To successfully plan, you must focus on how you can lose money. You must focus on risk.
Once you've taken care of the risk, you can move on to the fun stuff... making money.
The thing is, amateur investors are almost always thinking about making money... the upside. They're thinking about the big gains they'll make in the next big tech stock or their uncle's new restaurant business.
They don't give a thought to how much they can lose if things don't work out as planned... if the best-case scenario doesn't play out.
And the best-case scenario usually doesn't play out. Since the novice investor never plans for this situation, he gets killed.
Author and trader Nassim Taleb summed it up best in his must-read book, Antifragile, when he wrote...
‘The learning of life is about what to avoid.’
Taleb calls this idea "via negativa," which is Latin for the "negative way." More from Taleb in Antifragile...
‘Charlatans are recognizable in that they will give you positive advice, and only positive advice, exploiting our gullibility and sucker-proneness... Yet in practice it is the negative that's used by the pros, those selected by evolution... people become rich by not going bust (particularly when others do).’
It's easy to keep investors engaged with positive advice... Anyone can see a connection between buying a stock, a bond, or an option and making money.
It's much harder to keep investors engaged with "negative advice"... foundational guidance like don't lose money, don't take too much risk, or don't blow yourself up.
It's just not sexy – even though it's truly more valuable.
It's more valuable because you can't make any money unless you first avoid losing what you have. You must avoid loss with every asset and investment.
Only a deep understanding of via negativa can prevent that from happening...
That's why via negativa is the primary secret of the wealthiest investors. Ask any of them, and that's exactly what they'll tell you...
Warren Buffett once said, "The first rule of investment is don't lose and the second rule of investment is don't forget the first rule, and that's all the rules there are."
A single edict, don't lose, is all the rules there are.
For Buffett, perhaps the greatest investor of all time, avoiding loss is a valuable, low-hanging fruit. His longtime business partner, Berkshire Hathaway (BRK-B) Vice Chairman Charlie Munger, said it a little differently...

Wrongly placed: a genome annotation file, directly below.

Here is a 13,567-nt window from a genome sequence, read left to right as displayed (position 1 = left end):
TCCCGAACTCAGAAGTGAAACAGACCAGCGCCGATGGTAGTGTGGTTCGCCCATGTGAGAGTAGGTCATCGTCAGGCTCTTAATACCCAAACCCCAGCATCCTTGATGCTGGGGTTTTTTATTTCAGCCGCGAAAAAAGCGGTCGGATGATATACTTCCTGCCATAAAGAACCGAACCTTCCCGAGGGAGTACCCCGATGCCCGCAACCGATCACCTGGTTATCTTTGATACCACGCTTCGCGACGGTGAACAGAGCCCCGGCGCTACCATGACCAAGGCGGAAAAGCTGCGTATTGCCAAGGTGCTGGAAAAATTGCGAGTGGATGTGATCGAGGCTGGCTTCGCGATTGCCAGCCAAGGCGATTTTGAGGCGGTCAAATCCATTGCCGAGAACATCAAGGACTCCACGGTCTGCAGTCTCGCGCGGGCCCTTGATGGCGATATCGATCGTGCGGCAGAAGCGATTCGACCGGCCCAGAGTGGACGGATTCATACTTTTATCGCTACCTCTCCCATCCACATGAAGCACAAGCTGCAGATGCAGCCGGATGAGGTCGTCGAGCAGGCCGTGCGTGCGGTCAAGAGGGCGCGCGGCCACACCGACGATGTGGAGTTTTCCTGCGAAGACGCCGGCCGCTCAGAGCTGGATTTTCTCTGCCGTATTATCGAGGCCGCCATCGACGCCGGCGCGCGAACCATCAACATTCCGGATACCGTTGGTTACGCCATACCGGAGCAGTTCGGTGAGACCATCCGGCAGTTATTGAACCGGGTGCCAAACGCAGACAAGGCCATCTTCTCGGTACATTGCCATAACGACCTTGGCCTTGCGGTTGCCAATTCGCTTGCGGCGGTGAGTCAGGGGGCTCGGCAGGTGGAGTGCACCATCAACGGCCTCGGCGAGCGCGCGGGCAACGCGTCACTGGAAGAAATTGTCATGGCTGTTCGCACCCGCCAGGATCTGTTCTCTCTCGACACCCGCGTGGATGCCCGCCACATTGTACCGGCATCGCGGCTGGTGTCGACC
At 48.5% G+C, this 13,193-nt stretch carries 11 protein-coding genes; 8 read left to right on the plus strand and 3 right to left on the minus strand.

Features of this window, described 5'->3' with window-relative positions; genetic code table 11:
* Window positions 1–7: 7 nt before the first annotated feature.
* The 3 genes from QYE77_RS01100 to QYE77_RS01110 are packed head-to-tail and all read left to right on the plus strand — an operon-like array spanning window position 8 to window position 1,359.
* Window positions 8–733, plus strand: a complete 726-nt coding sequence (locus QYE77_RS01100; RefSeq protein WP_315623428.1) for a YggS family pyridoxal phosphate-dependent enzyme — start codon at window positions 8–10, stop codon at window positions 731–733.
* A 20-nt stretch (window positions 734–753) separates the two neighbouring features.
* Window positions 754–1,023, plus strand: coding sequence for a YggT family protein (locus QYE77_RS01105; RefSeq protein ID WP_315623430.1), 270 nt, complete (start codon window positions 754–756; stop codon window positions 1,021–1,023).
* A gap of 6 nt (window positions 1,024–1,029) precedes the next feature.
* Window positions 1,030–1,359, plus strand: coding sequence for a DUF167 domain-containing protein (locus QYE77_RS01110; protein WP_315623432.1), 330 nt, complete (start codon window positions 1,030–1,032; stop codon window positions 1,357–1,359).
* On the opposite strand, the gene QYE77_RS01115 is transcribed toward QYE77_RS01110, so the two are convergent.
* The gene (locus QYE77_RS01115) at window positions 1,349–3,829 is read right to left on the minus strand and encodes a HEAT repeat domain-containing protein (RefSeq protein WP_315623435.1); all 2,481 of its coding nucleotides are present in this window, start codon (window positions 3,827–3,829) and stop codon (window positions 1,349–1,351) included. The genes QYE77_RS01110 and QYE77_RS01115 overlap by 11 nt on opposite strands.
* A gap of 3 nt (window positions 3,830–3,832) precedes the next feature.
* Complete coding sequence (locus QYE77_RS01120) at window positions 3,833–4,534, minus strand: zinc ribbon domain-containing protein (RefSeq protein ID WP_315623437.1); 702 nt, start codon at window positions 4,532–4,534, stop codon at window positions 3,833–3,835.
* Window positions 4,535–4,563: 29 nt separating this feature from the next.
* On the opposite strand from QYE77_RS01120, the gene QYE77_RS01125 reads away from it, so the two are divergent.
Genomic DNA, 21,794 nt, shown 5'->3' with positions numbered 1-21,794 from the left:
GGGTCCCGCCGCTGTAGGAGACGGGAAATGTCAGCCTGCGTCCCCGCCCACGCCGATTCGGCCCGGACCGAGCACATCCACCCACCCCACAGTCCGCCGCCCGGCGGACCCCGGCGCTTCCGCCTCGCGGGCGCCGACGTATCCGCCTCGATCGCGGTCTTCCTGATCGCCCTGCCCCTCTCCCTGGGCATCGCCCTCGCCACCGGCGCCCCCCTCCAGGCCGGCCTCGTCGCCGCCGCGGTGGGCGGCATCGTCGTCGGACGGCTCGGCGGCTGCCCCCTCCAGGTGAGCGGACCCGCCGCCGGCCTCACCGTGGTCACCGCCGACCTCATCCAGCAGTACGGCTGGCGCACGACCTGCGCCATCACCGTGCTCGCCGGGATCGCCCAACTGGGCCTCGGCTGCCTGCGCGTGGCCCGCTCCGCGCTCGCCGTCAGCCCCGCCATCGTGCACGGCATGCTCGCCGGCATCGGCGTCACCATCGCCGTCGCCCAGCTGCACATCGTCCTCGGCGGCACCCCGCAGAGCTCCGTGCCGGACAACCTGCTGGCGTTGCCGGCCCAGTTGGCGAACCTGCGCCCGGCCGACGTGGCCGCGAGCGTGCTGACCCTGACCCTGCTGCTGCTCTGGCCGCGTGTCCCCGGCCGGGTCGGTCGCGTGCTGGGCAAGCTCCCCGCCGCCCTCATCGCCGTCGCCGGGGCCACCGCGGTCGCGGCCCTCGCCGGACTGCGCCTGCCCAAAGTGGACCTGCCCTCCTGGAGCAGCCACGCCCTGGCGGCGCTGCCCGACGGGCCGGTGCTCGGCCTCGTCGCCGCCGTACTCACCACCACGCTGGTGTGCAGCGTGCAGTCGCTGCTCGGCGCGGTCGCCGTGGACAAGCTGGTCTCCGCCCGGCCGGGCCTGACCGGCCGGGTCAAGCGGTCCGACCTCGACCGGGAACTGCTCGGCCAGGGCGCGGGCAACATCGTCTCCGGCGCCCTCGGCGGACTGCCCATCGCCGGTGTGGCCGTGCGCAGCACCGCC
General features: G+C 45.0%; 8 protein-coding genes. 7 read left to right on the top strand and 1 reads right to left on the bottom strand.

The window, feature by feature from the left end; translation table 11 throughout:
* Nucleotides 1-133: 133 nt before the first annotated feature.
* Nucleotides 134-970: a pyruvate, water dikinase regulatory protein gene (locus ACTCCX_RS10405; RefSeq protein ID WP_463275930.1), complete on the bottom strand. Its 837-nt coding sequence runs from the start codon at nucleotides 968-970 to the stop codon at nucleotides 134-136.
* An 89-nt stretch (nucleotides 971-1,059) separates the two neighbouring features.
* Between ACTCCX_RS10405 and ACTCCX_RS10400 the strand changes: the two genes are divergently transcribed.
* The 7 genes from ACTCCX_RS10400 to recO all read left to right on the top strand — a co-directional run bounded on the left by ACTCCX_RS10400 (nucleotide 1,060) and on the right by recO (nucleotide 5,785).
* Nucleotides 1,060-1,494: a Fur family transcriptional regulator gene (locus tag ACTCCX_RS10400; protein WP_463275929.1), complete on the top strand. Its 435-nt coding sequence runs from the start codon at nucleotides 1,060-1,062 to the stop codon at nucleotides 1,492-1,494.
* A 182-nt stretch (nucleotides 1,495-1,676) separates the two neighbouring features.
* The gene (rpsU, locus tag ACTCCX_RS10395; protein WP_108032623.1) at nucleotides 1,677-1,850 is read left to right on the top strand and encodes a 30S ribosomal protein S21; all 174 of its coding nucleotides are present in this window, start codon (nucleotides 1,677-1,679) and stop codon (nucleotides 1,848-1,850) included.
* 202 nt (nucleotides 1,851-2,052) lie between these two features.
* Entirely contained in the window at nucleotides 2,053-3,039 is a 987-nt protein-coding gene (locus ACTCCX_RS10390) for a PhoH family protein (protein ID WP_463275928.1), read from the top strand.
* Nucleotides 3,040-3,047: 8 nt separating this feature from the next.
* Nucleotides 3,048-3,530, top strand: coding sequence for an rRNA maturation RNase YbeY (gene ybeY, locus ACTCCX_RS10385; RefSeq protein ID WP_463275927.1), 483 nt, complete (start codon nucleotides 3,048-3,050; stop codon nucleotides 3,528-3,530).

“It is remarkable how much long-term advantage people like us have gotten by trying to be consistently not stupid, instead of trying to be very intelligent.”
Consistently not stupid.
From Tony Robbins, 'Master the Game':
Even though each of these financial legends has a distinct approach, I found that they share ... common obsessions: 1. Don’t Lose. All of these masters, while driven to deliver extraordinary returns, are even more obsessed with making sure they don’t lose money. Even the world’s greatest hedge fund managers, who you’d think would be comfortable taking huge risks, are actually laser focused on protecting their downside. From Ray Dalio to Kyle Bass to Paul Tudor Jones—if you don’t lose, you live to fight another day. As Paul said, “I care deeply about making money. I want to know I’m not losing it . . . The most important thing for me is that defense is ten times more important than offense . . . You have to be very focused on the downside at all times.” And this statement comes from a guy who’s made money for his clients for 28 consecutive years. It’s so simple, but I can’t emphasize it enough. Why? If you lose 50%, it takes 100% to get back to where you started—and that takes something you can never get back: time.
In fact, it took many people six years to get back to even after the 2008/9 crash. And retirees simply may not have that time.
This is why I say, "there is more value in avoiding the losses than by picking the winners. It took me years to really understand this core concept!
What about losses to fees and taxes? Surely that 1% isn’t a big deal…?
Here is an example which makes it clear: Assume you are making $100,000, and saving 10%, or $10,000. Then, your annual expenses are $90,000. Also assume you are making 6% on this savings. In other words, you make $600 on this savings. However, if you lose only 1% of your expenses, you lose $900…50% more than what you may make in interest. If you can stop this 1% loss, that's equivalent to an 9% return on your money - with no risk.
So, how do YOU make sure you don't lose? Your broker won't discuss this with you. But losses are optional - and they have been for over 20 years.
Is IS possible. Contact us to learn more. And stop worrying about losing your hard-earned money!